IN NORTHEAST Philadelphia, an increasingly vicious battle is brewing for control over a largely white, middle-class section of the city.
The upstart Boyle brothers - Congressman Brendan and state Rep. Kevin - have ridden their ambition and charisma (not to mention support from electricians union boss John Dougherty and some well-timed political vacancies) into seats of power, against the wishes of the party establishment.
Bucking established neighborhood ward leaders has earned them enemies - like 56th ward leader John Sabatina, who backed Brendan's congressional opponent Marjorie Margolies. It's also encouraged other insurgents.
The latest is John McNesby, president of the Fraternal Order of Police.
Last week, Democratic ward leaders backed Sabatina's son, state Rep. John Sabatina Jr., instead of McNesby for the state Senate seat recently vacated by Lt. Gov. Mike Stack.
Now McNesby says he won't rule out a run against Sabatina as an independent or a Republican. And he has a case: the power of blue.
McNesby notes that the union has 7,000 retired members, in addition to 6,500 or so active duty cops, many of whom call the Northeast home.
"I'm confident we would have the votes" to win regardless of what label he runs under, he said.
That's not to mention the FOP's growing war chest, built in the image of Dougherty's powerful union PACs, flush with cash from the rank-and-file's dues.
Interestingly, McNesby still has a year left on his term as the head of the FOP and has dodged questions about whether he'd resign that post if he won Stack's seat.
Sabatina, meanwhile, scoffs at the idea of a McNesby run.
"I heard some rumors he was gonna post as a Republican," Sabatina said. "I've heard that's not happening, but that's just what you hear."
But Sabatina didn't dispute the growing power of the FOP as a political actor under McNesby, who he described as "ambitious."
"I did point out that the members may not be too pleased that their PAC is being used for one person," he said.
The Boyles have dropped their quest to win back Brendan's old state rep seat in a special election next month. Their candidate abandoned the race this week.
That leaves the Democratic field to ward leaders' favorite, Sarah Del Ricci, who will face Republican Martina White in a district with an unusually high number of right-leaning voters.
Del Ricci's candidacy raises eyebrows. The operator of a therapeutic horse farm in the Northeast, she jumped into the race at the last minute. It was assumed that a nighttime assembly of ward leaders last week would result in the long-speculated selection of Sarah's husband, John Del Ricci.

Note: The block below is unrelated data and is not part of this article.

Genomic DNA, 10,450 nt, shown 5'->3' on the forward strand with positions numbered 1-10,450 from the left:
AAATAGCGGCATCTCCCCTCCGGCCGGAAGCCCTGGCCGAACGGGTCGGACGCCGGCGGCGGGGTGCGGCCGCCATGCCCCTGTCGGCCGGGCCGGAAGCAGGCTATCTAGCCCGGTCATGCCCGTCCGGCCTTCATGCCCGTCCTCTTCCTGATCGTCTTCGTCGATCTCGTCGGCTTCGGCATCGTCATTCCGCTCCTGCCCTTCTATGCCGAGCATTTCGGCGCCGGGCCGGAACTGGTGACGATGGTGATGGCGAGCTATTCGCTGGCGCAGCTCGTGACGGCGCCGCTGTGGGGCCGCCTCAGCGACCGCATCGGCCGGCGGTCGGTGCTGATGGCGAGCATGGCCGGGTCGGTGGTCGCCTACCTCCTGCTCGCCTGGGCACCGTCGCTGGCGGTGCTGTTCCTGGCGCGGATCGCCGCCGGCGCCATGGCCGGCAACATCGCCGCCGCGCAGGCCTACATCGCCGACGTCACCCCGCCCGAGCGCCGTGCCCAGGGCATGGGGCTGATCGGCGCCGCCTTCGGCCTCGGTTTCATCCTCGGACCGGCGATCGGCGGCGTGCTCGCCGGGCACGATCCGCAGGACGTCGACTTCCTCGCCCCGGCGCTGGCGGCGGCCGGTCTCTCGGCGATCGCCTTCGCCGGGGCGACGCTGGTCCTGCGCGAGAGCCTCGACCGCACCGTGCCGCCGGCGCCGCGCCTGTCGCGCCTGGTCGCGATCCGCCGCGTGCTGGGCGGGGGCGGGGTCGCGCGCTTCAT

Why the switch? Sabatina said that John had feared losing his pension from his gig at the state's Turnpike Commission. But a GOP source suggested that Democrats simply wanted a female candidate to counter White in what could be a close race.
With at-large City Councilman Jim Kenney quitting to run for mayor, the slate of at-large Council candidates in the May primary seems poised to grow.
Along with the six incumbents and 12 announced challengers, former Council aide Derek Green, education advocate Helen Gym and mayoral scion Sharif Street are also rumored to be on the cusp.
The field of Democratic incumbents is a troubled one - Blondell Reynolds Brown is a disciple of scandal-plagued U.S. Rep. Chaka Fattah who's had her own problems with ethics violations.
Bill Greenlee has a dangerously low profile and is credited by insiders with hanging on to his seat largely because of lucky ballot positions and his friendship with Council President Darrell Clarke.
Ed Neilson is a former state rep who has done little to distinguish himself since quietly slipping into office last year.
On the Republican side, an unusually long list - nine at last count - is eyeing the two seats reserved for the minority party.
Those spots are currently held by Councilmen David Oh and Denny O'Brien. Insiders say the long list is an indication that both incumbents are perceived weak.
Lawyer Matt Wolfe, who garnered some name recognition when he ran against Neilson in a special election last year, has declared, along with ward leader and Cheyney University track coach James Williams and Dan Tinney, who has strong labor ties.
Republican ward leader and Controller-wannabe Terry Tracy, former mayoral candidate and thousand-time political loser Al Taubenberger and unknowns Randy Robinson and Billy Pounds are all rumored to be strongly considering runs as well, according to executive director of the Philadelphia Republican City Committee, Joe DeFelice.
- Staff writer David Gambacorta and Philly.com's Ryan Briggs contributed to this report.